What should we do if the answer that was copy-pasted from an external source was actually authored by the user themselves?

Possible cases:

  • It's a complete copy-paste without blockquotes
  • It's a complete copy-paste with(out) blockquotes and stated that the user themselves authored the content on the external

Should the exact policy hashed out in The copy-paste issue, revisited be applied on it?

f not, how differently should such answers be treated?


In general, I'd say that's fine. It's probably not a bad idea to disclose the original source (whether blockquoted or not), but this is less due to concerns of integrity and more just to prevent the post from being mistakenly flagged as plagiarism if the original is discovered.

As I see it, for the purposes of this site the biggest problems with plagiarism and copy-paste articles in general are,

  1. Votes should reflect actual expertise: Typically, the only actual expertise shown in copy-paste is "I can find a webpage on the internet" which, while useful, usually doesn't warrant the types of votes such answers attract. This is exacerbated with plagiarism, where the expertise of the poster is confused with the expertise of the original author and the votes are inadvertently cast for the wrong person (the author, rather than the poster) entirely.
  2. Posters should be able to clarify their posts: Answers that aren't clear to the person asking the question are pretty much the definition of "not useful", and seeking clarification is one of the valid uses for comments. If the questioner (or a future user with the same question) doesn't understand how the post actually answers his question, the poster should be able to clarify it further (possibly by editing the post itself; see point 4 below). However, I find that when a post is copy-paste it's rare that the poster actually understands the points in the post well enough to actually explain them to others beyond the copy-paste itself.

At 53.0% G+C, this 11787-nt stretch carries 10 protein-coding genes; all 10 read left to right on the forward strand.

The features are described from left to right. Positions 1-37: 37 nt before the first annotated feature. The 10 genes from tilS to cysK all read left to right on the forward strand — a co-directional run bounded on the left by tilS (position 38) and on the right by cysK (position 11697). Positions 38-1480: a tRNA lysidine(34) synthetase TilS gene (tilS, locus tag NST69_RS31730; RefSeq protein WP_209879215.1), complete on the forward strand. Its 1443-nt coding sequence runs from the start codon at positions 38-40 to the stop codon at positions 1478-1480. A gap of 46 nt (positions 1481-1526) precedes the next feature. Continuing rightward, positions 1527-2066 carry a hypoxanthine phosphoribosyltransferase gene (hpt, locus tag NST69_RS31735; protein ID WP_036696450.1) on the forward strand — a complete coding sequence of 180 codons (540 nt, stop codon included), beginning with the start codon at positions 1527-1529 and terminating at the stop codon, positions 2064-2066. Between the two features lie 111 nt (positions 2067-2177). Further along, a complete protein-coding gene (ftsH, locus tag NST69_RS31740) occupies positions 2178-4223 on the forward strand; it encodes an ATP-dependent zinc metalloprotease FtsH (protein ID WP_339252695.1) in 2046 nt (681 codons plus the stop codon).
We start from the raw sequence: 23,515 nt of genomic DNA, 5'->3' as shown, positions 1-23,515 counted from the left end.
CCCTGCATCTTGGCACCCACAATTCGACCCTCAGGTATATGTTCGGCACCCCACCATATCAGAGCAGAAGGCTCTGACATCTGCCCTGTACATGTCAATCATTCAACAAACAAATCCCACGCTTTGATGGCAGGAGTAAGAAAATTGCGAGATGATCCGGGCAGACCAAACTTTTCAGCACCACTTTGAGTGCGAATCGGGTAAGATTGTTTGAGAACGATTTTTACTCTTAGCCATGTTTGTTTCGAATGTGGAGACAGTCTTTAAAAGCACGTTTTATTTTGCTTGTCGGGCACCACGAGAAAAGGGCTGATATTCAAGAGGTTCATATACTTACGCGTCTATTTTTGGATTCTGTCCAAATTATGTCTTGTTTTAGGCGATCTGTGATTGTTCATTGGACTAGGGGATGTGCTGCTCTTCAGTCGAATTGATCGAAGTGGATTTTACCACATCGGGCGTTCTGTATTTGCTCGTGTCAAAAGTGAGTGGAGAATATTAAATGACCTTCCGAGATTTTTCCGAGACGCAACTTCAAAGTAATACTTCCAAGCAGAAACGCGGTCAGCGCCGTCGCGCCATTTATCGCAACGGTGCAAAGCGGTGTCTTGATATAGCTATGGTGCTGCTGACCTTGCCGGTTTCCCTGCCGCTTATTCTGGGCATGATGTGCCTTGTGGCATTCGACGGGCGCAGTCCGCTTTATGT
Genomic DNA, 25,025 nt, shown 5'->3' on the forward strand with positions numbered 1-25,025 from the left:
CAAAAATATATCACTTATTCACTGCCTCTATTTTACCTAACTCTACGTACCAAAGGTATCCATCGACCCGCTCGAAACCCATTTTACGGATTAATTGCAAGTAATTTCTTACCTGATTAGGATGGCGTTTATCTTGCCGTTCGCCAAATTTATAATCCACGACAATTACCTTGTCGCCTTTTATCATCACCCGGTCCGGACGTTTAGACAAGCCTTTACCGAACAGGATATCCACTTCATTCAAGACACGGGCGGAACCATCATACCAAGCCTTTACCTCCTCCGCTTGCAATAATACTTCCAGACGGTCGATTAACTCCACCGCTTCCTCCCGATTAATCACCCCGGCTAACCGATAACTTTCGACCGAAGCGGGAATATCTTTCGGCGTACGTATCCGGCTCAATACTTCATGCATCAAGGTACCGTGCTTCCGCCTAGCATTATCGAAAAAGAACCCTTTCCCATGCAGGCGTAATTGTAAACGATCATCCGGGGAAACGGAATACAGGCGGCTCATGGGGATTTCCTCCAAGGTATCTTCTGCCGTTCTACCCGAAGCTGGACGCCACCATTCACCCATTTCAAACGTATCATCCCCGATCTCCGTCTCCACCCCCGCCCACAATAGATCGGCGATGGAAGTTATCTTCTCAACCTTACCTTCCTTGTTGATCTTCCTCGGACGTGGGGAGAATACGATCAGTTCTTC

3. Posts should be open to criticism: Constructive criticism is an important aspect of the peer-driven system that makes Stack Exchange credible (as well as being one of the other valid uses for comments), but copy-paste articles are typically immune to it. We can't criticise the author, or his methodology, or his facts, or how he presents his information, or pretty much anything, because he's not the one who posted it. The poster has no real authority (or, in most cases, expertise) to actually respond to or handle any form of criticsm beyond "Copy-paste answers are bad, mmmkay?".
  4. Posts should be editable: Similar to point three above, the ability of the community to collaborate and improve posts over time is one of the major reasons Stack Exchange is so successful as an experts platform. But beyond trimming out the excess, there is very little one can do to edit a copy-paste without pretty much destroying it.
  5. Answers should actually answer the question: This one is pretty self-explanatory. Often, copy-paste "answers" were written for a completely different purpose than what they're posted as (i.e. answers); even the ones that are copy-pasted from another Q&A site are rarely answering exactly the question asked here.

When dealing with copy-paste that the poster had actually written himself, points one through four are not a problem: The votes would reflect the poster's actual expertise, he would be well-able to clarify his own points, he'd be able to act on criticism and his post would be editable.

The only potential issue is with point five above; the answer should actually answer the question. But that's really no different from any other answer, and unlike a third-party copy-paste it can actually be worked to answer the question if it's not already a perfect fit (or downvoted/flagged/deleted if it's not worth the effort).

In other words, it can pretty much be treated exactly like any other answer, and judged on its own merits.

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